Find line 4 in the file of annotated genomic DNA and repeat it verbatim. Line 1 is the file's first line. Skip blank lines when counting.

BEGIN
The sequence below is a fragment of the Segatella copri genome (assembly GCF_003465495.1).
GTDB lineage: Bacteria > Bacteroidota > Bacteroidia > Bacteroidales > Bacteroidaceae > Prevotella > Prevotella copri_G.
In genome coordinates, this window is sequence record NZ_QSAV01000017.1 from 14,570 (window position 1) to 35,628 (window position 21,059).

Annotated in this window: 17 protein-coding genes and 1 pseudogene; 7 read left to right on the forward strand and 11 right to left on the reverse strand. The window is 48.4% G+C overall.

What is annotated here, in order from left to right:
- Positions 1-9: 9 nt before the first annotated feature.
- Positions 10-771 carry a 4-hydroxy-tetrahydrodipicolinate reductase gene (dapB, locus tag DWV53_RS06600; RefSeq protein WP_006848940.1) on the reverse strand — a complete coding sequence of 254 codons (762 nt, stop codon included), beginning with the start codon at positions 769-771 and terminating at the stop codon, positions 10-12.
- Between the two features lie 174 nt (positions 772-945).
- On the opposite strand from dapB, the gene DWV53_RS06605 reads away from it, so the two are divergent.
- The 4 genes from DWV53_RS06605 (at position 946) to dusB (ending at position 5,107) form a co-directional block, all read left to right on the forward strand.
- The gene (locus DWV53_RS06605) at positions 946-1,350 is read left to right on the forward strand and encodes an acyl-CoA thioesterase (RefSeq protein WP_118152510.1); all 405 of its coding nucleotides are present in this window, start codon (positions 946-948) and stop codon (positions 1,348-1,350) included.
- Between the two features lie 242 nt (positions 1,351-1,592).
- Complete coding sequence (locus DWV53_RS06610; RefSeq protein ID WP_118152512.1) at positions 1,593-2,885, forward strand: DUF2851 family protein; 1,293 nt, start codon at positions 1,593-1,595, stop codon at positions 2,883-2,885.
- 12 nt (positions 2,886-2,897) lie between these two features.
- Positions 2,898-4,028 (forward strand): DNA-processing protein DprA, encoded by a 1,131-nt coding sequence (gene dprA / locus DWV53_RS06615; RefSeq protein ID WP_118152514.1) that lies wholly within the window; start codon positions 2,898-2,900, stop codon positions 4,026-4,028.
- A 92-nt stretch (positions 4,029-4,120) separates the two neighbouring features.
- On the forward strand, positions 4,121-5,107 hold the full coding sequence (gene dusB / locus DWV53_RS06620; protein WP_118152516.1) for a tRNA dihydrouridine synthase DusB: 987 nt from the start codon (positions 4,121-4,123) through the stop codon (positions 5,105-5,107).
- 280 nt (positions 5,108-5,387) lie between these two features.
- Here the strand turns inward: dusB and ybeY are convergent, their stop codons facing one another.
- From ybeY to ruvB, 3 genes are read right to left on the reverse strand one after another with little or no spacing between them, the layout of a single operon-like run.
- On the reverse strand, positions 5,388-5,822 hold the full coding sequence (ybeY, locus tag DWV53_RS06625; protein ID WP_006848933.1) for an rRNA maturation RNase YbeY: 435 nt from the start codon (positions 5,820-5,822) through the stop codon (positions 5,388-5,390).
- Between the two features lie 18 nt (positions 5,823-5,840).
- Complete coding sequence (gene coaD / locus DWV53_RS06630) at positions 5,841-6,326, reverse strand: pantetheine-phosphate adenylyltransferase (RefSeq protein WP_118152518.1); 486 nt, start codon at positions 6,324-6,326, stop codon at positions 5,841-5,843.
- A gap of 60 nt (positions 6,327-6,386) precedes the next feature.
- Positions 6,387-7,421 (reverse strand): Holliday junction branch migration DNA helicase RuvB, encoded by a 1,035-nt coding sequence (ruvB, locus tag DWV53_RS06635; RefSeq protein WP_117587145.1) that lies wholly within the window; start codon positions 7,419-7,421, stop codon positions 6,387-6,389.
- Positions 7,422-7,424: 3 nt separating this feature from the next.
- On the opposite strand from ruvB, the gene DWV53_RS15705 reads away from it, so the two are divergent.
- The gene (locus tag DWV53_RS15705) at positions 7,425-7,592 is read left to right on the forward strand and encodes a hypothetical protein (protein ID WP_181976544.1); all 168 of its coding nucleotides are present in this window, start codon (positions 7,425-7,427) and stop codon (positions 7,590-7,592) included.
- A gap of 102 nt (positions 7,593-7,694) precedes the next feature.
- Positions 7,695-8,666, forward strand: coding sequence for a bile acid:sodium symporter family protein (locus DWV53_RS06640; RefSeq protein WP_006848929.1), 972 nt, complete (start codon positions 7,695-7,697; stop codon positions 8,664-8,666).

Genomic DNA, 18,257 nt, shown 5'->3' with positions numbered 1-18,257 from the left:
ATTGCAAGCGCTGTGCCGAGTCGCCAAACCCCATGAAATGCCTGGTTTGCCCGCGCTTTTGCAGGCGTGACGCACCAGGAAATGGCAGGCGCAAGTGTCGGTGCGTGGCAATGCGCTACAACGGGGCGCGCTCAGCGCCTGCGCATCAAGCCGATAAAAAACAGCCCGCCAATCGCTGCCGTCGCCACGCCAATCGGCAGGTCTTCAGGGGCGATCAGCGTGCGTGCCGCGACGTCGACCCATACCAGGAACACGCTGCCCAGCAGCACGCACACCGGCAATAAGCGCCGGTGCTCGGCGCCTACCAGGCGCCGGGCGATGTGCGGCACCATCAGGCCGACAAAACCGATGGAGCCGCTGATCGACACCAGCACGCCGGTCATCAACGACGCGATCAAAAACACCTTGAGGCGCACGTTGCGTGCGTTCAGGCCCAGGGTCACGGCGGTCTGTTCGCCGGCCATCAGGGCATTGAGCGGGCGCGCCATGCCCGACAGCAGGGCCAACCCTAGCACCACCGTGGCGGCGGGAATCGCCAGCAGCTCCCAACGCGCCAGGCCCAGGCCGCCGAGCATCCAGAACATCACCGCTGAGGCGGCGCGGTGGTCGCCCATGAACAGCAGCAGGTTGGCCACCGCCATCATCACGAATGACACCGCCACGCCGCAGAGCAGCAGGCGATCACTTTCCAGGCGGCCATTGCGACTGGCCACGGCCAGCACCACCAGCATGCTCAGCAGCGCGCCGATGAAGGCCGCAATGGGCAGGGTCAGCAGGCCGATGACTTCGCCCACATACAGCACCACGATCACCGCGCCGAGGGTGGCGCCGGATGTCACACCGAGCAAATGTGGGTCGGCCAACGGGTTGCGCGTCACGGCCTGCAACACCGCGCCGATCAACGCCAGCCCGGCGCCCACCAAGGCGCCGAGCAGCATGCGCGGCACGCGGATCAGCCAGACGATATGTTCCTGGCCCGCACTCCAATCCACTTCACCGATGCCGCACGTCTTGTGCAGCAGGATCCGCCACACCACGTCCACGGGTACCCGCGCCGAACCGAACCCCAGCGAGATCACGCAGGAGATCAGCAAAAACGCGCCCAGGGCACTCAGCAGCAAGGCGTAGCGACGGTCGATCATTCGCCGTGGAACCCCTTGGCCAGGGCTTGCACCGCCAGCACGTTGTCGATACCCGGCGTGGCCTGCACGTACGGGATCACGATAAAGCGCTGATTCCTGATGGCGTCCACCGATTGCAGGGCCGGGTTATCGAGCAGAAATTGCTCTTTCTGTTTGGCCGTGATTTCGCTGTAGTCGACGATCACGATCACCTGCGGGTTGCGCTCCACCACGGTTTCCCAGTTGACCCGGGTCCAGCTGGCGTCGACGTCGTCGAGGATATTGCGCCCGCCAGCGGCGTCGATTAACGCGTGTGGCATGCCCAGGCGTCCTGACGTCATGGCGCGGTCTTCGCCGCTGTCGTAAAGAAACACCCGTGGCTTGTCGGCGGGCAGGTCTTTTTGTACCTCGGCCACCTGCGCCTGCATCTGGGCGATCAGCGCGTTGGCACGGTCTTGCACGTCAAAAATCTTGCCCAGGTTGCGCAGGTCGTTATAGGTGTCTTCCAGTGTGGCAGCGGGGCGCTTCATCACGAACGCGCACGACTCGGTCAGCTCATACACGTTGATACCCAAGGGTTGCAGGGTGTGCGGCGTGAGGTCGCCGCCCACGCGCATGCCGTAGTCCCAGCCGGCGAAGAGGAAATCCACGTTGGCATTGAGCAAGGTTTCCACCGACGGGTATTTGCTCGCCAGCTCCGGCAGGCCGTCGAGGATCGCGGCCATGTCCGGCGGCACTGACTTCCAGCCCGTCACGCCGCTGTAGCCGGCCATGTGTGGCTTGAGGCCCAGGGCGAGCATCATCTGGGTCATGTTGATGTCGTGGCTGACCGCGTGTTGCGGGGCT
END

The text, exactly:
Annotated in this window: 17 protein-coding genes and 1 pseudogene; 7 read left to right on the forward strand and 11 right to left on the reverse strand. The window is 48.4% G+C overall.